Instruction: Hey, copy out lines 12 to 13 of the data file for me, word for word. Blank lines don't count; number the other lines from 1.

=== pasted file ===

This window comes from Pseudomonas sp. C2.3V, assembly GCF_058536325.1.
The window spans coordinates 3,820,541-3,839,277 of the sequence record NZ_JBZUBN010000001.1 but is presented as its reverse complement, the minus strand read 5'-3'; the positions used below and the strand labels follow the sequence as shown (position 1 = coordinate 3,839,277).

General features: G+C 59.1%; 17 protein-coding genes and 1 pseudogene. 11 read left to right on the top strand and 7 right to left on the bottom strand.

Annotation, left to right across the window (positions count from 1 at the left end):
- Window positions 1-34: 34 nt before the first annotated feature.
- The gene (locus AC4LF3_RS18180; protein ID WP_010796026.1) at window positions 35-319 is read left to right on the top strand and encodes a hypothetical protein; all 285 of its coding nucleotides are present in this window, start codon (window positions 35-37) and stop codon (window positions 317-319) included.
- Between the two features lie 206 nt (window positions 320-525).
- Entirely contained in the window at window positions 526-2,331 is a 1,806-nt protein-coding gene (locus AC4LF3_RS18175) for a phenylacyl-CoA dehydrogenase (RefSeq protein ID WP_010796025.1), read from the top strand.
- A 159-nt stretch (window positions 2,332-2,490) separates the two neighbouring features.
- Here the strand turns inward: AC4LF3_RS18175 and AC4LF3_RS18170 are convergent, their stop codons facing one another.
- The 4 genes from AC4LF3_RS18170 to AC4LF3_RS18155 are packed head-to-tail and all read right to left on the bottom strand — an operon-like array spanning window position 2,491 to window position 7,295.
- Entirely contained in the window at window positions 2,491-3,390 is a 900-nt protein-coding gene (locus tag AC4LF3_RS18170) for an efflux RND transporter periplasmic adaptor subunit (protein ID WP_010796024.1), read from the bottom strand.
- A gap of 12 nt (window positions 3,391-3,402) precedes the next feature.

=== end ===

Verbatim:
- Entirely contained in the window at window positions 2,491-3,390 is a 900-nt protein-coding gene (locus tag AC4LF3_RS18170) for an efflux RND transporter periplasmic adaptor subunit (protein ID WP_010796024.1), read from the bottom strand.
- A gap of 12 nt (window positions 3,391-3,402) precedes the next feature.